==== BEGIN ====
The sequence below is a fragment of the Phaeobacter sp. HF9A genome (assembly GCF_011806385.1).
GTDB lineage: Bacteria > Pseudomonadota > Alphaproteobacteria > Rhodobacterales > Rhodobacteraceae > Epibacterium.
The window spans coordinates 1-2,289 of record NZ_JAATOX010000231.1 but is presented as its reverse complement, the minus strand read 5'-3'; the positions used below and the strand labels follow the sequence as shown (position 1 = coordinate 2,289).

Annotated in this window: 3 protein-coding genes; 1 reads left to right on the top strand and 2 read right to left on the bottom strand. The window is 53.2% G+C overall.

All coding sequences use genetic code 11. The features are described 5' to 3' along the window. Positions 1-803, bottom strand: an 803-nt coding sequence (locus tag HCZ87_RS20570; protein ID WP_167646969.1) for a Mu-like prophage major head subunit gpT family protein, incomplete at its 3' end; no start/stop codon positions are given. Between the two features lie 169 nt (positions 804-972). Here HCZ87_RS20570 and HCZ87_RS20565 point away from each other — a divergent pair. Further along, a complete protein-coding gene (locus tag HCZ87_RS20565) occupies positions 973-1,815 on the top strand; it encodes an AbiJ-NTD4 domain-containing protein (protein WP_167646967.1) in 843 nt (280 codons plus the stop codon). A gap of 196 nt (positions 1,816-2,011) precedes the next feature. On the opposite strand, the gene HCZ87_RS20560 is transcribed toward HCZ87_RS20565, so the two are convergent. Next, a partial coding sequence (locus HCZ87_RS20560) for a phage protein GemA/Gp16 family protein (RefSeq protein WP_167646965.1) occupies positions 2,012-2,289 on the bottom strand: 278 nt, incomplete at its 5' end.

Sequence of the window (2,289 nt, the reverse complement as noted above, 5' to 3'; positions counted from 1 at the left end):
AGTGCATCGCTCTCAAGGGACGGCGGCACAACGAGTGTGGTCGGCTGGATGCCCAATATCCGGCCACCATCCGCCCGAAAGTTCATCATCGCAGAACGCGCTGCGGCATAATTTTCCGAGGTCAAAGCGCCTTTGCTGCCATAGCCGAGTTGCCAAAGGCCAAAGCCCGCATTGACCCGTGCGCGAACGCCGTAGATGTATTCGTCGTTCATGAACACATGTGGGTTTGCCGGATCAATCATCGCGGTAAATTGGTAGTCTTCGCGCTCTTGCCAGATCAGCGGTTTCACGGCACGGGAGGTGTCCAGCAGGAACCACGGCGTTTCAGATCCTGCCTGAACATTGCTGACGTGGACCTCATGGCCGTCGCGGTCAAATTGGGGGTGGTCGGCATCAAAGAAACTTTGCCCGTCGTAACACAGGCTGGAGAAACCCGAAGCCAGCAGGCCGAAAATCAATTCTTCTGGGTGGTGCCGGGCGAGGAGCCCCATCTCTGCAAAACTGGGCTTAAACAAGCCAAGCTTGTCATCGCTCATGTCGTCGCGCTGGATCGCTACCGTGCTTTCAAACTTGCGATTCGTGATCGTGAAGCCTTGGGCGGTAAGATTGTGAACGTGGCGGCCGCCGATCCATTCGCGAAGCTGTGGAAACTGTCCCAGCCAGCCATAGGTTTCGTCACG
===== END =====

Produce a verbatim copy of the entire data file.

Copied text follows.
The sequence below is a fragment of the Phaeobacter sp. HF9A genome (assembly GCF_011806385.1).
GTDB lineage: Bacteria > Pseudomonadota > Alphaproteobacteria > Rhodobacterales > Rhodobacteraceae > Epibacterium.
The window spans coordinates 1-2,289 of record NZ_JAATOX010000231.1 but is presented as its reverse complement, the minus strand read 5'-3'; the positions used below and the strand labels follow the sequence as shown (position 1 = coordinate 2,289).

Annotated in this window: 3 protein-coding genes; 1 reads left to right on the top strand and 2 read right to left on the bottom strand. The window is 53.2% G+C overall.

All coding sequences use genetic code 11. The features are described 5' to 3' along the window. Positions 1-803, bottom strand: an 803-nt coding sequence (locus tag HCZ87_RS20570; protein ID WP_167646969.1) for a Mu-like prophage major head subunit gpT family protein, incomplete at its 3' end; no start/stop codon positions are given. Between the two features lie 169 nt (positions 804-972). Here HCZ87_RS20570 and HCZ87_RS20565 point away from each other — a divergent pair. Further along, a complete protein-coding gene (locus tag HCZ87_RS20565) occupies positions 973-1,815 on the top strand; it encodes an AbiJ-NTD4 domain-containing protein (protein WP_167646967.1) in 843 nt (280 codons plus the stop codon). A gap of 196 nt (positions 1,816-2,011) precedes the next feature. On the opposite strand, the gene HCZ87_RS20560 is transcribed toward HCZ87_RS20565, so the two are convergent. Next, a partial coding sequence (locus HCZ87_RS20560) for a phage protein GemA/Gp16 family protein (RefSeq protein WP_167646965.1) occupies positions 2,012-2,289 on the bottom strand: 278 nt, incomplete at its 5' end.

Sequence of the window (2,289 nt, the reverse complement as noted above, 5' to 3'; positions counted from 1 at the left end):
AGTGCATCGCTCTCAAGGGACGGCGGCACAACGAGTGTGGTCGGCTGGATGCCCAATATCCGGCCACCATCCGCCCGAAAGTTCATCATCGCAGAACGCGCTGCGGCATAATTTTCCGAGGTCAAAGCGCCTTTGCTGCCATAGCCGAGTTGCCAAAGGCCAAAGCCCGCATTGACCCGTGCGCGAACGCCGTAGATGTATTCGTCGTTCATGAACACATGTGGGTTTGCCGGATCAATCATCGCGGTAAATTGGTAGTCTTCGCGCTCTTGCCAGATCAGCGGTTTCACGGCACGGGAGGTGTCCAGCAGGAACCACGGCGTTTCAGATCCTGCCTGAACATTGCTGACGTGGACCTCATGGCCGTCGCGGTCAAATTGGGGGTGGTCGGCATCAAAGAAACTTTGCCCGTCGTAACACAGGCTGGAGAAACCCGAAGCCAGCAGGCCGAAAATCAATTCTTCTGGGTGGTGCCGGGCGAGGAGCCCCATCTCTGCAAAACTGGGCTTAAACAAGCCAAGCTTGTCATCGCTCATGTCGTCGCGCTGGATCGCTACCGTGCTTTCAAACTTGCGATTCGTGATCGTGAAGCCTTGGGCGGTAAGATTGTGAACGTGGCGGCCGCCGATCCATTCGCGAAGCTGTGGAAACTGTCCCAGCCAGCCATAGGTTTCGTCACG